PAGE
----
Not the most tenable argument, but okay, we'll let it pass. Besides, this was before the debut of condoflip.com.
Housing prices continued to rise. However, more and more houses were being bought as investments. Consider that " 23 percent of all homes purchased in 2004 were for investment, while another 13 percent were vacation homes. In addition, there was a record of 2.82 million second home sales in 2004, up 16.3 percent from 2.42 million 2003."13
The main problems with houses as investments, is that one has to pay the mortgage until the prices rises enough to sell it for a profit. Rents cratered, as everyone wanted to, and could, buy a home. Interest-only ARMs allowed for an even smaller payment. Now, someone with very little cash flow could purchase a home and meet the monthly mortgage requirements. Interest-only ARMs grew from 3 percent to 50.9 percent from 2001 to 2005.14 Risk continued to increase.
Then in November 2004, well into his interest rate tightening cycle, Greenspan said in response to a question, "rising interest rates have been advertised for so long and in so many places that anyone who has not appropriately hedged this position by now is obviously desirous of losing money."15
Homebuyers who took out ARMs shortly before or after Greenspan's clumsy comment just eight months earlier would likely disagree. They might even feel a bit insulted or somehow cheated. Surely, Greenspan didn't mean any harm, yet from the rate of growth in ARM financing, it looks as though harm was done.
Against a backdrop of increasingly manic credit creation, it didn't matter if you didn't have a job and flipped houses and condos for a living. If I only had a dollar bill for all the faxes I received advertising, 1 percent ARMs with the following enticements. Any credit, any income, no document loans. Bankruptcy and foreclosure are okay. Get cash out, pay off bills, and skip two payments - credit approval regardless of credit history. Risk expanded all the more. No wonder sub prime interest-only ARMs increased from 0 percent to 23.5 percent in from 2001 to 2005.16 Risk continued to increase.
Now, in August 2005, Greenspan observes that "America's economic imbalances, most notably the large current account deficit and the housing boom," could end in "more-wrenching changes in output, incomes, and employment." He then goes on to say that, "The rising prices of stocks, bonds and, more recently, of homes, have engendered a large increase in the market value of claims which, when converted to cash, are a source of purchasing power." Greenspan then warns, "Such an increase in market value is too often viewed by market participants as structural and permanent. But what they perceive as newly abundant liquidity can readily disappear."17
Greenspan has recently spoken of an interest rate conundrum. I have a conundrum of my own. How is it that our Fed Chairman makes a passing comment that people could have saved ten's of thousands of dollars if they had used ARMs and later downplays the possibility of a housing bubble. He then goes on to remark that interest rates increases have been forecasts for so long that anyone who has not prepared for them is basically stupid and to warn of a housing bubble that could sap all the equity from homeowners and leave them heavily indebted.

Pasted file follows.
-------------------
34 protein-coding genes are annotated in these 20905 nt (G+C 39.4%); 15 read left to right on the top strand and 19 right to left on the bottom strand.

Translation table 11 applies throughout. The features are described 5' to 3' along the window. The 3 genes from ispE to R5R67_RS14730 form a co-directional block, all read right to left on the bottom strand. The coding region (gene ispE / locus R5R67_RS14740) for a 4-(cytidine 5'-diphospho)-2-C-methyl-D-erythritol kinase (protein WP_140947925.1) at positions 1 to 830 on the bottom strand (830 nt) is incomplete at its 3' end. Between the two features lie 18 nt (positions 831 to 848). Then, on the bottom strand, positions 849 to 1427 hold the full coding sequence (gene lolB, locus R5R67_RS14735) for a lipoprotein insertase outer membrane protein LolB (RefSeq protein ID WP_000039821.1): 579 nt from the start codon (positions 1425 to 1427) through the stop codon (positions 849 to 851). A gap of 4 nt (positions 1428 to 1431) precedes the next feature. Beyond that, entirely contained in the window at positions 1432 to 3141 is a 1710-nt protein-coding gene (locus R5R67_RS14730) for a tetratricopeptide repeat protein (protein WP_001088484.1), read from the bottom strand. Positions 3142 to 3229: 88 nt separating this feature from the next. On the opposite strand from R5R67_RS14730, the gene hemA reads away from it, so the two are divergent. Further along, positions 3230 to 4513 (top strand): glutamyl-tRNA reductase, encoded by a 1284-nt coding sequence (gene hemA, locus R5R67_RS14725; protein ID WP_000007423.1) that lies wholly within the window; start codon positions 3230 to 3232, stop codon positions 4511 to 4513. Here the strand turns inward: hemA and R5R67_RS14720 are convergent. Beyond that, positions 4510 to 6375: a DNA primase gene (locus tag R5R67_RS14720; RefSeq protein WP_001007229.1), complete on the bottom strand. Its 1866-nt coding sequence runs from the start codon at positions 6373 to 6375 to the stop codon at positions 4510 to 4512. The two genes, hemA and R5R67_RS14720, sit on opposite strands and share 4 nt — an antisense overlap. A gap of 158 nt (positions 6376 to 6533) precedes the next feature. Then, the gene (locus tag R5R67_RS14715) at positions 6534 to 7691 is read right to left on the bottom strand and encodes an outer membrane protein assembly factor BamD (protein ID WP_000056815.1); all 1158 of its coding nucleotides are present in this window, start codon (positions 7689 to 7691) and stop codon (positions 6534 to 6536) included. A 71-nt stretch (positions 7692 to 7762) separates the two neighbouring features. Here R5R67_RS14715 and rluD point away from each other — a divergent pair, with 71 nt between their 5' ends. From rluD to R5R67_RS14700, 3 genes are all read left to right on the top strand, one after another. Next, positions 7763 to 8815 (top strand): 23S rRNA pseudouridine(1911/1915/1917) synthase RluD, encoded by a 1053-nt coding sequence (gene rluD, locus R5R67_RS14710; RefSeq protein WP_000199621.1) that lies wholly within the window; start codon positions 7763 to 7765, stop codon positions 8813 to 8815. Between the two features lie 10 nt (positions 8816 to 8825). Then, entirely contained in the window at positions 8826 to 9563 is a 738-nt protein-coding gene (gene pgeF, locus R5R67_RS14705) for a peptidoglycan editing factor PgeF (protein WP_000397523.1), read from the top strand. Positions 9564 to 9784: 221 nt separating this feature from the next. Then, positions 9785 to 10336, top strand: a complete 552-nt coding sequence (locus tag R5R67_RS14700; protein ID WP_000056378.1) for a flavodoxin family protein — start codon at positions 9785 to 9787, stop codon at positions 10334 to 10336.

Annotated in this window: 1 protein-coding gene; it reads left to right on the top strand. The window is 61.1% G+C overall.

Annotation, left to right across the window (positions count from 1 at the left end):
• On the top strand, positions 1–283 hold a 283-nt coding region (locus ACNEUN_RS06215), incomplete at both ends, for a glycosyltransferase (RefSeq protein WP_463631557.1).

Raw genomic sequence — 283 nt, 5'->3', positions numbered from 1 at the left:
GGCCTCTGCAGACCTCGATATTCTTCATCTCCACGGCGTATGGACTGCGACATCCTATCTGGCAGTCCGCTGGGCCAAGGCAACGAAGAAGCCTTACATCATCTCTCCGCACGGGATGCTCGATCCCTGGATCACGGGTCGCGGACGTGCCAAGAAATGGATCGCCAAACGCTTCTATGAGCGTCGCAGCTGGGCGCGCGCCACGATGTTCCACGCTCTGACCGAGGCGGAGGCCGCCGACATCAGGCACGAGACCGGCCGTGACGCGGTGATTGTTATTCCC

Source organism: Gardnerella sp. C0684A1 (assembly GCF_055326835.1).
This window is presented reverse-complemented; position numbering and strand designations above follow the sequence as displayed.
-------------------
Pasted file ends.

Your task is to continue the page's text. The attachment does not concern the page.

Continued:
Is this negligence or something worse?
And for those who took out adjustable rate mortgages (ARMs), they had best hope that interest rates remain low. According to Deutsche Bank's analysis, by 2007 "$1 trillion of the nation's mortgage debt - or about 12 percent of it - [will be] switching to adjustable payments."18
So, how will this end?
It doesn't really matter what I think. Instead, I'd rather offer excerpts from Chapter II of the International Monetary Fund (IMF) report titled, "When Bubbles Burst," which offers a historical perspective on "macroeconomic and financial after-effects of the bursting of asset price bubbles."
I continued to shake my head as I read:
"The most virulent [busts] were those that occurred in conjunction with the breakdown of [monetary] pegged exchange rates and oil shock[s].
The price corrections during housing busts averaged 30 percent.
Housing price crashes lasted about 4 years [and] the association between booms and busts, with an implied probability of 40 percent, was stronger for housing than for equity prices.
They generally coincided or overlapped with recessions.
Housing price busts across countries suggests that they were often synchronized.
Financial deregulation, which triggered or facilitated many of the housing price booms, ended in a bust.
Output [Gross Domestic Product], private consumption, private investment in machinery and equipment, and private investment in construction all experienced larger and faster falls in their growth rates during housing price busts.
Private consumption fell from 61.5 percent to 36.5 percent of GDP growth. Private investment in machinery and equipment fell from 19.8 percent to negative 19.1 percent of GDP growth. Private investment in construction fell from 10.4 percent to negative 32.7 percent of GDP growth.
Housing price busts were associated with stronger and faster adverse effects on the banking system, reflecting larger amounts of nonperforming loans."19
This is the sea of troubles against which we must take action. At this point we see that we will be hit by the storm. It is unavoidable. If our country and our leaders will not take appropriate action, how should we prepare? As I wrote at the beginning, this is going to be difficult. Each day the cost of inaction grows greater.
As for Greenspan, in 1966 he wrote, "The excess credit which the Fed pumped into the economy spilled over into the stock market - triggering a fantastic speculative boom. Belatedly, Federal Reserve officials attempted to sop up the excess reserves and finally succeeded in breaking the boom. But it was too late: by 1929 the speculative imbalances had become so overwhelming that the attempt precipitated a sharp retrenching and a consequent demoralizing of business confidence. As a result, the American economy collapsed."20
How expedient is has become for Greenspan to wander so far from his own words.
1 Doug Gillespie, President - Gillespie Research, http://www.gillespieresearch.com/
4 Doug Gillespie, President - Gillespie Research, http://www.gillespieresearch.com/